Carlsbad Boulevard, the nearly seven-mile stretch of road also known as old Highway 101 through Carlsbad, is about to get a third designation — U.S. Bicycle Route 95.

The recognition would make Carlsbad Boulevard part of a national network of routes intended to facilitate interstate travel by bicycle on roads and highways identified as suitable for cycling.

“Just like the interstate highway system, there is a U.S. bicycle route system,” said Kerry Irons of the Adventure Cycling Association. “It’s in the relatively early stage of development.”

Carlsbad will be the last city in San Diego County to approve the designation, Irons said. About 75 percent of the 1,000-mile route has been established from the California-Oregon border to the U.S. border with Mexico. Eventually, plans call for U.S. Bicycle Route 95 to extend to the Canadian border.

“The target audience here is long-distance travelers,” he said. Usually they are people who travel in small groups on bikes loaded with equipment, and who stop at motels or campsites along the way.

“It’s not perfect,” he said of the bike-route system. “If you want to ride the entire California coast, you are going to hit construction … there are places where traffic is heavy … and sometimes there are rough or sandy roads and people with dogs on leashes.”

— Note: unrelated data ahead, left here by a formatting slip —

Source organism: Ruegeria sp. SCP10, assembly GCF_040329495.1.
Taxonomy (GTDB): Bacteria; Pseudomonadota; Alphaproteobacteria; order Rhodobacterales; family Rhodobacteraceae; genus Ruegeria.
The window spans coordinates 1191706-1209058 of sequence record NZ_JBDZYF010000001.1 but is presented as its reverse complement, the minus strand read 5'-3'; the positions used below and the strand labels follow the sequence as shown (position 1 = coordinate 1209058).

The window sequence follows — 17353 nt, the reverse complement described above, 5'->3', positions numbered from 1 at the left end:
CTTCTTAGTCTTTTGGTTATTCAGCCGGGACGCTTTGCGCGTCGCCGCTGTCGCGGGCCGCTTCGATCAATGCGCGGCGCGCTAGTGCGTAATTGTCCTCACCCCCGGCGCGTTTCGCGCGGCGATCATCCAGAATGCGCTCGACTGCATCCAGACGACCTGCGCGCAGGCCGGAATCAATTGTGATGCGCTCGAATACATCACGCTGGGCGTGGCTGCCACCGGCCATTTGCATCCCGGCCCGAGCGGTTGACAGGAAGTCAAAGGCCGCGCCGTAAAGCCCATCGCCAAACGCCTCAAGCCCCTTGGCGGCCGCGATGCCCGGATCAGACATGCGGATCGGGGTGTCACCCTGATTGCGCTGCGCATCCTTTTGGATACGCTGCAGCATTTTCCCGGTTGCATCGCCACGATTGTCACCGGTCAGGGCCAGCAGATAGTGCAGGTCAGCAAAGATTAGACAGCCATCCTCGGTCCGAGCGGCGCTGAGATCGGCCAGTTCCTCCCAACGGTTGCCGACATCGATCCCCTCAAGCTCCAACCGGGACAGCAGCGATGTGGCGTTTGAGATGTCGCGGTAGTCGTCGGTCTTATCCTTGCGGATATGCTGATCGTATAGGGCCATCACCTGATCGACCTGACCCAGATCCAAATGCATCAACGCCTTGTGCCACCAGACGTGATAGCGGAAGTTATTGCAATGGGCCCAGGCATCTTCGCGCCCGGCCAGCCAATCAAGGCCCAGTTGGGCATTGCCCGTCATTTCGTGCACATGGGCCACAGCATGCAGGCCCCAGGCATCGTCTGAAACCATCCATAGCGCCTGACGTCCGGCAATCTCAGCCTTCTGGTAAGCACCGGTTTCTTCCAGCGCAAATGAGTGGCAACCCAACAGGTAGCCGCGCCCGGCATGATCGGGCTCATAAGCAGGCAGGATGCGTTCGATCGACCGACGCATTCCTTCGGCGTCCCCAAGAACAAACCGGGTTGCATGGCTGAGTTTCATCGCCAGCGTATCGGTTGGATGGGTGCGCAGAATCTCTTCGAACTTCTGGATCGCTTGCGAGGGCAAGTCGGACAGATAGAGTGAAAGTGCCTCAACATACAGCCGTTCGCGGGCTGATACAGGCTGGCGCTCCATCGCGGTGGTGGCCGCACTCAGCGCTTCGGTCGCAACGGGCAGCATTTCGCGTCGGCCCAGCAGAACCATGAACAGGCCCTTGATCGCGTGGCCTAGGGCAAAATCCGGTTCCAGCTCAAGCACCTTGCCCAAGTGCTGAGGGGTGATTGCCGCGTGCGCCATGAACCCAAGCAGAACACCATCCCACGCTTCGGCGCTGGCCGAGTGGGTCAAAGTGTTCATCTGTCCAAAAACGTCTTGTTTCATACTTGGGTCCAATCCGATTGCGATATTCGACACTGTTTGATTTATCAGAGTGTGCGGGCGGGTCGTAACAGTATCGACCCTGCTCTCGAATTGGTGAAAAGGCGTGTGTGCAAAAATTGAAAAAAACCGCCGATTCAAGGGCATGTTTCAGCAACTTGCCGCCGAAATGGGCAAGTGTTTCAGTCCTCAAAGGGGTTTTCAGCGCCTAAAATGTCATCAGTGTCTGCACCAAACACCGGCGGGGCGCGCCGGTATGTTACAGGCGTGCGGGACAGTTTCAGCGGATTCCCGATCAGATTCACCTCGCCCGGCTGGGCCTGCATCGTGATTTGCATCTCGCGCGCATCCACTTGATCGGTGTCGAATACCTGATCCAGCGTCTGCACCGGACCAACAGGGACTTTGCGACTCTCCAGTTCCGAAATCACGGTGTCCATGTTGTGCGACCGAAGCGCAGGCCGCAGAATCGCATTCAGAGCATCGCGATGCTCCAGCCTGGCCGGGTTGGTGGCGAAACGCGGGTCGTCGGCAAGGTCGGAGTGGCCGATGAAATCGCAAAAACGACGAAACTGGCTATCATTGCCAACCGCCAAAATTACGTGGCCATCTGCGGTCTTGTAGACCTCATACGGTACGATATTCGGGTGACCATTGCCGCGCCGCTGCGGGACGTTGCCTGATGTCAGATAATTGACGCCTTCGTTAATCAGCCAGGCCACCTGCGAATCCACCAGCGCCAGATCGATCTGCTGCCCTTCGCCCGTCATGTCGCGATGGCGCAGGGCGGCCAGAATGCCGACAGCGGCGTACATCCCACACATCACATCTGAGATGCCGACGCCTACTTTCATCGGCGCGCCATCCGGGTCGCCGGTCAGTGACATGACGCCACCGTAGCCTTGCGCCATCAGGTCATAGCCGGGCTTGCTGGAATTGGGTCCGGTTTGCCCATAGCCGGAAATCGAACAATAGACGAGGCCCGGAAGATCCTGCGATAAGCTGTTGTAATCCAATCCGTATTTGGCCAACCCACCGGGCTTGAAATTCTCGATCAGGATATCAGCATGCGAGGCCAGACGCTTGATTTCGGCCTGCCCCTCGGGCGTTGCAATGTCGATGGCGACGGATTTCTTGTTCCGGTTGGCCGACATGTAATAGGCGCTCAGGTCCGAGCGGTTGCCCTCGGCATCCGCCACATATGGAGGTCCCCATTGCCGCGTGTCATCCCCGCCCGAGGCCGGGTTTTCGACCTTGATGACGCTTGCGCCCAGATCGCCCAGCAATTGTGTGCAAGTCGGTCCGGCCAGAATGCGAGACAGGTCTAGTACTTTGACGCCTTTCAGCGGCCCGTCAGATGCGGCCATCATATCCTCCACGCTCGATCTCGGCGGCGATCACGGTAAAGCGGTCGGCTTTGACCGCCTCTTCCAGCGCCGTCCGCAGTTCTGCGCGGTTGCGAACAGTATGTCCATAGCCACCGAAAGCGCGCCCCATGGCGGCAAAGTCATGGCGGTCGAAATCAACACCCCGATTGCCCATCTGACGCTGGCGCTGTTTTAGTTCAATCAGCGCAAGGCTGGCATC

East-West routes in the works include U.S. Route 50 from San Francisco through South Lake Tahoe and on through Nevada and Utah, and Route 66, which goes from Los Angeles through parts of Arizona and New Mexico.

The American Association of State Highways and Transportation Officials created the U.S. Bicycle Route System in the early 1980s. So far there are designated bicycle routes in 24 states, used for cross-country travel, regional touring and commuting.

“Bicycle tourism is a growing industry in North America,” Carlsbad Mayor Matt Hall said in a letter to Caltrans supporting the designation. “As a community, we stand to benefit from this opportunity both economically and from the health and environmental related benefits of encouraging bicycle travel in our region.”

The Carlsbad City Council is expected to approve a resolution authorizing the designation at its meeting Tuesday.

Cities that agree to the designation are not required to take any additional action. No additional route markings, such as signs or bike lane markings, are required.

Groups such as the Adventure Cycling Association and the California Bicycle Coalition publish maps of the routes.

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